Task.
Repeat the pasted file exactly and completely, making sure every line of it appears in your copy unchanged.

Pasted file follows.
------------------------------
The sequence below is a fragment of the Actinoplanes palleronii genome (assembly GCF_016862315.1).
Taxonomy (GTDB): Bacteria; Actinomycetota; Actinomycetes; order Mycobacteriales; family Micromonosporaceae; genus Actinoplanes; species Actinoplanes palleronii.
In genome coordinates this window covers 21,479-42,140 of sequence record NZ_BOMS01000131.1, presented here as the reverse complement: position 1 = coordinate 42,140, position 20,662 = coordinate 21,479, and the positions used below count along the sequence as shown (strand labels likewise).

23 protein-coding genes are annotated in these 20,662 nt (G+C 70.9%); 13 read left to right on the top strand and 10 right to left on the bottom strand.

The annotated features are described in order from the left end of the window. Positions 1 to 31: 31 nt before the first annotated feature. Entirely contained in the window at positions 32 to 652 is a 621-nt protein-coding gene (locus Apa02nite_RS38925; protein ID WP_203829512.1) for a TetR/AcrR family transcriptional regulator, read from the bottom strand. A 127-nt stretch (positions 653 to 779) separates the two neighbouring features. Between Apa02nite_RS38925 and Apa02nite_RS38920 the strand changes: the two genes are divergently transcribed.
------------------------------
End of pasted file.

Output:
The sequence below is a fragment of the Actinoplanes palleronii genome (assembly GCF_016862315.1).
Taxonomy (GTDB): Bacteria; Actinomycetota; Actinomycetes; order Mycobacteriales; family Micromonosporaceae; genus Actinoplanes; species Actinoplanes palleronii.
In genome coordinates this window covers 21,479-42,140 of sequence record NZ_BOMS01000131.1, presented here as the reverse complement: position 1 = coordinate 42,140, position 20,662 = coordinate 21,479, and the positions used below count along the sequence as shown (strand labels likewise).

23 protein-coding genes are annotated in these 20,662 nt (G+C 70.9%); 13 read left to right on the top strand and 10 right to left on the bottom strand.

The annotated features are described in order from the left end of the window. Positions 1 to 31: 31 nt before the first annotated feature. Entirely contained in the window at positions 32 to 652 is a 621-nt protein-coding gene (locus Apa02nite_RS38925; protein ID WP_203829512.1) for a TetR/AcrR family transcriptional regulator, read from the bottom strand. A 127-nt stretch (positions 653 to 779) separates the two neighbouring features. Between Apa02nite_RS38925 and Apa02nite_RS38920 the strand changes: the two genes are divergently transcribed.